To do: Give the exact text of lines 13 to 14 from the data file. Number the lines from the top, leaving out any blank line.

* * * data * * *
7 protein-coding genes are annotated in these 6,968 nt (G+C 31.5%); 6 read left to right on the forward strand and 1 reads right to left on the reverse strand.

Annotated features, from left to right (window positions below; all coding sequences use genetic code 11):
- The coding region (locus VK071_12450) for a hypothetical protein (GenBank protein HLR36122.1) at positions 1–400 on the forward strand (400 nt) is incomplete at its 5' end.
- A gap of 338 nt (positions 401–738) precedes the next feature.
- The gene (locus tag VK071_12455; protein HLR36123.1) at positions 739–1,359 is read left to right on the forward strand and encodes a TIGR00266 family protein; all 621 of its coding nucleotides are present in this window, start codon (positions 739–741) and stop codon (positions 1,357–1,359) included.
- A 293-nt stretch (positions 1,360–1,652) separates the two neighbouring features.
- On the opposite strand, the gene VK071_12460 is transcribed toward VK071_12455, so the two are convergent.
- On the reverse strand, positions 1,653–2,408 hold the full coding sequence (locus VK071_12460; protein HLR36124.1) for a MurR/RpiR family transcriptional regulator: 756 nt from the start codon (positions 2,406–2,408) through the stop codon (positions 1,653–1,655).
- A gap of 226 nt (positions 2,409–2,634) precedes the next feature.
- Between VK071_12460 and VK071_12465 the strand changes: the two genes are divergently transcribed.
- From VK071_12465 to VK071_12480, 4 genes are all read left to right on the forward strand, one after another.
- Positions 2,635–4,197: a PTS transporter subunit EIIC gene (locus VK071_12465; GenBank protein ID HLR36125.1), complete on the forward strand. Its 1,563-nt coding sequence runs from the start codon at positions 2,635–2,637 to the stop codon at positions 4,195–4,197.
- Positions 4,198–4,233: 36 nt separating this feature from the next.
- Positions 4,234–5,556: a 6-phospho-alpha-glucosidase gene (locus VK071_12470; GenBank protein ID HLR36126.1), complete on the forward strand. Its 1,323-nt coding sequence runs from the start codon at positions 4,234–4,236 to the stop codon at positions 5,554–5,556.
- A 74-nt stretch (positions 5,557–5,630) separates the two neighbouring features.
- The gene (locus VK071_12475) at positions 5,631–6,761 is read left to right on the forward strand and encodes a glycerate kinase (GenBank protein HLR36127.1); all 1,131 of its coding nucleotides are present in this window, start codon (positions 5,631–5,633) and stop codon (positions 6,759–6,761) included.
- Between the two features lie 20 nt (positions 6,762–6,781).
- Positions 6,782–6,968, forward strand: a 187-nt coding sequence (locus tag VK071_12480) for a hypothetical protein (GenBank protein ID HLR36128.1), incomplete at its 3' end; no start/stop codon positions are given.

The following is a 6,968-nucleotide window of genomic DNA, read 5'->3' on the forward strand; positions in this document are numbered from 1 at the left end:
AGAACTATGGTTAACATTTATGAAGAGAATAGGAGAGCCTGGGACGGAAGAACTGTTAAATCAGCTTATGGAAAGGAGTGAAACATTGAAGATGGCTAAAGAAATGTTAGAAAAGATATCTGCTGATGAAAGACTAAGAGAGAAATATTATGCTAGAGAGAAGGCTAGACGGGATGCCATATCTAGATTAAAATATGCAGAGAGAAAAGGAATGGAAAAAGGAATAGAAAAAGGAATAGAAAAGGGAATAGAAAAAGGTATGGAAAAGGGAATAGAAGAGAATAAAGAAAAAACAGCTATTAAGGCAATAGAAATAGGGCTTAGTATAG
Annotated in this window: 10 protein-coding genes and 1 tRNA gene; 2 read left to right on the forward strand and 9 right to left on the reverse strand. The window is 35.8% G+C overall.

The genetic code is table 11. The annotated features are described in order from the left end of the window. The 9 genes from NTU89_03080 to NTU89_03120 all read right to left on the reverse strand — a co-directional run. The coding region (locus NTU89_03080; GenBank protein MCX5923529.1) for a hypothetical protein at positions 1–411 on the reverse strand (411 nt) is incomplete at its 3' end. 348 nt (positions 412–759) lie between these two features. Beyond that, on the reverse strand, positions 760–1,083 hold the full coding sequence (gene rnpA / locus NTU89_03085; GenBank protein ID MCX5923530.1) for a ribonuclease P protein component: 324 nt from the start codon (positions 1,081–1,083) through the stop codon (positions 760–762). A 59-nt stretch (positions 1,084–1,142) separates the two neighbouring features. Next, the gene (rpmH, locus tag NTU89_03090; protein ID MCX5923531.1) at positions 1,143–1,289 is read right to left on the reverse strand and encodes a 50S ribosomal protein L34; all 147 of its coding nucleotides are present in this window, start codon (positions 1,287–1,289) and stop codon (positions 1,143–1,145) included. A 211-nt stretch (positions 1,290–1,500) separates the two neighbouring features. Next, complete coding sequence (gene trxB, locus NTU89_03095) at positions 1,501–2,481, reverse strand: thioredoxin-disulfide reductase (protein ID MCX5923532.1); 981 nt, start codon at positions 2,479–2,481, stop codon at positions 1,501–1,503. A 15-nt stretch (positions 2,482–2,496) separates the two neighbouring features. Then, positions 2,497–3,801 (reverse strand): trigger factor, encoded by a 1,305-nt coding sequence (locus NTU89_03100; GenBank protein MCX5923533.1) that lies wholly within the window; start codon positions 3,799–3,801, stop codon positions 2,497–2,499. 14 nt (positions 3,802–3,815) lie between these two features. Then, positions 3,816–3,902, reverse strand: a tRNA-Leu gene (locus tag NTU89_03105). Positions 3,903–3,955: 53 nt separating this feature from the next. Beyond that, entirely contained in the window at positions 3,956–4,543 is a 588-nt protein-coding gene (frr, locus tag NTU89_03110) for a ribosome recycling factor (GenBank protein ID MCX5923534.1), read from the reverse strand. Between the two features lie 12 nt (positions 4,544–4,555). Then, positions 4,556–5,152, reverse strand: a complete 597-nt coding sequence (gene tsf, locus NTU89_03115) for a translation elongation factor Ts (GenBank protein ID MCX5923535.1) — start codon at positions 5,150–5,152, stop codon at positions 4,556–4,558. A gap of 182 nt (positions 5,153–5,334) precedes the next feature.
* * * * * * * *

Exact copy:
- Positions 4,198–4,233: 36 nt separating this feature from the next.
- Positions 4,234–5,556: a 6-phospho-alpha-glucosidase gene (locus VK071_12470; GenBank protein ID HLR36126.1), complete on the forward strand. Its 1,323-nt coding sequence runs from the start codon at positions 4,234–4,236 to the stop codon at positions 5,554–5,556.